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Mail Tribune 100, Dec. 3, 1920

The following news items were drawn from the archives of the Mail Tribune 100 years ago.

Dec. 3, 1920


The very first open date which the forum committee have, the members of the Chamber of Commerce are in for a real treat as the report of the traffic regulation committee has been ordered by the board for directors as a forum subject for discussion.

The committee which investigated and recommended the regulations consisted of Glenn O. Taylor, George T. Collins and Ralph W. Elden. When their report was received by the board of directors it immediately brought out differences of opinion, a result of which was an agreement that the entire report by made a subject for a forum meeting.

No date has been set upon which this interesting forum subject will be debated and no one as yet has been appointed to present the negative or affirmative arguments upon the regulations as recommended by the committee.

The following is the committees report as submitted to the board of directors:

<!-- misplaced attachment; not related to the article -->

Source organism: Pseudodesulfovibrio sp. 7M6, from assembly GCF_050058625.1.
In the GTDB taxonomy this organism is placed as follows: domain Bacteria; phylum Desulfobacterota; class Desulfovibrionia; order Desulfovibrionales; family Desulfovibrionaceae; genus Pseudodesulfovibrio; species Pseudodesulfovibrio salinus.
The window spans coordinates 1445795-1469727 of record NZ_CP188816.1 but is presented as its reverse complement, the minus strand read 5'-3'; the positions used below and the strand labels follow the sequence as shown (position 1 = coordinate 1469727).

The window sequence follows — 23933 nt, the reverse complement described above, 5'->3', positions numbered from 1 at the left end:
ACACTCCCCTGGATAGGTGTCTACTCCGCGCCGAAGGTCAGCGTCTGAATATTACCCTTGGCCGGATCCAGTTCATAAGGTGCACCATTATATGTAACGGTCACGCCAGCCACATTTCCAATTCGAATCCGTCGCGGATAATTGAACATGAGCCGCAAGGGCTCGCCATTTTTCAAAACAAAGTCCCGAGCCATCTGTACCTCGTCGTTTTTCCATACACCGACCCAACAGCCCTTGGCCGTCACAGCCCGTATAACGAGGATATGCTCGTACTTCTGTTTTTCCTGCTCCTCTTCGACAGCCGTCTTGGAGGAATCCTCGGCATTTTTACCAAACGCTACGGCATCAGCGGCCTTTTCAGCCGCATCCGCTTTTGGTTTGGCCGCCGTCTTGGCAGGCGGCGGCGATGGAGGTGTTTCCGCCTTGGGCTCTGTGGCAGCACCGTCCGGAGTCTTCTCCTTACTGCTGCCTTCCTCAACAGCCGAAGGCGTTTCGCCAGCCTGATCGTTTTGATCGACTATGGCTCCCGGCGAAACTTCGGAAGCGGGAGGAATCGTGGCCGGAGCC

No vehicle should be allowed to stand longer than 30 minutes in any one place, in the business district, during the busy hours of the day, and Saturday evening, viz.: between 9 a.m. and 6 p.m., weekdays, and between 7 p.m. and 10 p.m. Saturday night.

Parking within 20 feet of a corner should be prohibited at all times. ...

Safety for Pedestrians

One vehicle should be prohibited from passing another at a street intersection.

Drivers should be compelled to have vehicle under full control when approaching and crossing an intersection.

Cross walks should be marked with lines painted on the pavement, and pedestrians should be prohibited from “jay walking,” i.e. crossing at intersections in a diagonal direction.

Reckless driving of vehicles should be defined and prohibited, especially at intersections.


A bureau for the purpose of testing and adjusting automobile lights should be established for the convenience of car owners, so that the uncertainties of the state law may be obviated, so far as possible, and car owners may know whether or not their lights are lawful. It has been suggested that the city fire department could easily conduct such a bureau.

No recommendations are made on the subject of regulating the weight of lads which may be hauled over the city streets. The disputed points seem to deal with the question of the maximum carrying capacity of the pavement without injury to it, which appears to be a question of fact to be settled by expert road engineers.

— Alissa Corman;acorman@rosebudmedia.com

News from 100 years ago